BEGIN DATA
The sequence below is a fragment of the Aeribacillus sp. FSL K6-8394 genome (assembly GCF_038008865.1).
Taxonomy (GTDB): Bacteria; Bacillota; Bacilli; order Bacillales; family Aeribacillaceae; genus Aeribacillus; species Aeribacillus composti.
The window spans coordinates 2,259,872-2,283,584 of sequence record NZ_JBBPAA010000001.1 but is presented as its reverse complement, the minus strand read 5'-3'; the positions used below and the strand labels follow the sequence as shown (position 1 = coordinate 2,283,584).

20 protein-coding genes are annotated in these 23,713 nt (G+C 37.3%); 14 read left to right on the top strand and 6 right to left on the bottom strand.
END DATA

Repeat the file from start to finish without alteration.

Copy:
The sequence below is a fragment of the Aeribacillus sp. FSL K6-8394 genome (assembly GCF_038008865.1).
Taxonomy (GTDB): Bacteria; Bacillota; Bacilli; order Bacillales; family Aeribacillaceae; genus Aeribacillus; species Aeribacillus composti.
The window spans coordinates 2,259,872-2,283,584 of sequence record NZ_JBBPAA010000001.1 but is presented as its reverse complement, the minus strand read 5'-3'; the positions used below and the strand labels follow the sequence as shown (position 1 = coordinate 2,283,584).

20 protein-coding genes are annotated in these 23,713 nt (G+C 37.3%); 14 read left to right on the top strand and 6 right to left on the bottom strand.